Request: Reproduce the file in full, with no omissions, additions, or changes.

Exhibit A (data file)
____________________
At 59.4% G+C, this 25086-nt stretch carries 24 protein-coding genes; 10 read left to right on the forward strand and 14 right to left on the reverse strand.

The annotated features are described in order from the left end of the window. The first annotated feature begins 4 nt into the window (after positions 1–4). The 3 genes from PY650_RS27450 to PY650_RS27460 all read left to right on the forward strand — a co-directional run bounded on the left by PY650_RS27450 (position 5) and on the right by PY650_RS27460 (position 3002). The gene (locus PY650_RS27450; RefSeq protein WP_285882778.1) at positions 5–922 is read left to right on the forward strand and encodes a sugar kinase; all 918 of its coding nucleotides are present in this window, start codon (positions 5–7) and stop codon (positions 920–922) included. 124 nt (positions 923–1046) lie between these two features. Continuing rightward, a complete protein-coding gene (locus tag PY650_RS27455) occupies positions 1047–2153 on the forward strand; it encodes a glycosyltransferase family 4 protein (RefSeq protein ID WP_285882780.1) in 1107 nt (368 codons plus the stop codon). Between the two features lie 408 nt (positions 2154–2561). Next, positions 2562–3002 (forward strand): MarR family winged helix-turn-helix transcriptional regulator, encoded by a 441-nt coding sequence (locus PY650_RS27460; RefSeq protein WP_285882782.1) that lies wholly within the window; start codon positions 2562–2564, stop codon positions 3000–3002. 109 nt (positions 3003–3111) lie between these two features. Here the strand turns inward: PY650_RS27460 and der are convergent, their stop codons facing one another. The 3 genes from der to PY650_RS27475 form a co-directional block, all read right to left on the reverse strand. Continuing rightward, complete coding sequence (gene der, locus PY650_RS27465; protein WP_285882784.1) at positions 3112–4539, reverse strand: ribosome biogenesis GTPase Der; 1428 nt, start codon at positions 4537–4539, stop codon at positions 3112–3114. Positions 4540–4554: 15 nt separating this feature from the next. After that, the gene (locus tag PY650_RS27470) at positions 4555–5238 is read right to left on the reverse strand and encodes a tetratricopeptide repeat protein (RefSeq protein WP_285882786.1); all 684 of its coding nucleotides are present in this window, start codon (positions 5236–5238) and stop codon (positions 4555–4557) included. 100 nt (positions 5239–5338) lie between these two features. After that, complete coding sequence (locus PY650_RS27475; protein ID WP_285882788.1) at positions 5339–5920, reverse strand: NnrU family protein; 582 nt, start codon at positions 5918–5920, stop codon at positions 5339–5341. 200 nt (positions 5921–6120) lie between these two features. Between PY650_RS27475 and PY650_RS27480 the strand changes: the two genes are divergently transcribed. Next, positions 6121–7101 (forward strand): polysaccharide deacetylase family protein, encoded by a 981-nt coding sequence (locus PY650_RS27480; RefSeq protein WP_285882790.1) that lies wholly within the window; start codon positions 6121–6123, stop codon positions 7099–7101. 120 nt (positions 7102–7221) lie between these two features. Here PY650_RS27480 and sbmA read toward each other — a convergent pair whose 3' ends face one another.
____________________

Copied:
At 59.4% G+C, this 25086-nt stretch carries 24 protein-coding genes; 10 read left to right on the forward strand and 14 right to left on the reverse strand.

The annotated features are described in order from the left end of the window. The first annotated feature begins 4 nt into the window (after positions 1–4). The 3 genes from PY650_RS27450 to PY650_RS27460 all read left to right on the forward strand — a co-directional run bounded on the left by PY650_RS27450 (position 5) and on the right by PY650_RS27460 (position 3002). The gene (locus PY650_RS27450; RefSeq protein WP_285882778.1) at positions 5–922 is read left to right on the forward strand and encodes a sugar kinase; all 918 of its coding nucleotides are present in this window, start codon (positions 5–7) and stop codon (positions 920–922) included. 124 nt (positions 923–1046) lie between these two features. Continuing rightward, a complete protein-coding gene (locus tag PY650_RS27455) occupies positions 1047–2153 on the forward strand; it encodes a glycosyltransferase family 4 protein (RefSeq protein ID WP_285882780.1) in 1107 nt (368 codons plus the stop codon). Between the two features lie 408 nt (positions 2154–2561). Next, positions 2562–3002 (forward strand): MarR family winged helix-turn-helix transcriptional regulator, encoded by a 441-nt coding sequence (locus PY650_RS27460; RefSeq protein WP_285882782.1) that lies wholly within the window; start codon positions 2562–2564, stop codon positions 3000–3002. 109 nt (positions 3003–3111) lie between these two features. Here the strand turns inward: PY650_RS27460 and der are convergent, their stop codons facing one another. The 3 genes from der to PY650_RS27475 form a co-directional block, all read right to left on the reverse strand. Continuing rightward, complete coding sequence (gene der, locus PY650_RS27465; protein WP_285882784.1) at positions 3112–4539, reverse strand: ribosome biogenesis GTPase Der; 1428 nt, start codon at positions 4537–4539, stop codon at positions 3112–3114. Positions 4540–4554: 15 nt separating this feature from the next. After that, the gene (locus tag PY650_RS27470) at positions 4555–5238 is read right to left on the reverse strand and encodes a tetratricopeptide repeat protein (RefSeq protein WP_285882786.1); all 684 of its coding nucleotides are present in this window, start codon (positions 5236–5238) and stop codon (positions 4555–4557) included. 100 nt (positions 5239–5338) lie between these two features. After that, complete coding sequence (locus PY650_RS27475; protein ID WP_285882788.1) at positions 5339–5920, reverse strand: NnrU family protein; 582 nt, start codon at positions 5918–5920, stop codon at positions 5339–5341. 200 nt (positions 5921–6120) lie between these two features. Between PY650_RS27475 and PY650_RS27480 the strand changes: the two genes are divergently transcribed. Next, positions 6121–7101 (forward strand): polysaccharide deacetylase family protein, encoded by a 981-nt coding sequence (locus PY650_RS27480; RefSeq protein WP_285882790.1) that lies wholly within the window; start codon positions 6121–6123, stop codon positions 7099–7101. 120 nt (positions 7102–7221) lie between these two features. Here PY650_RS27480 and sbmA read toward each other — a convergent pair whose 3' ends face one another.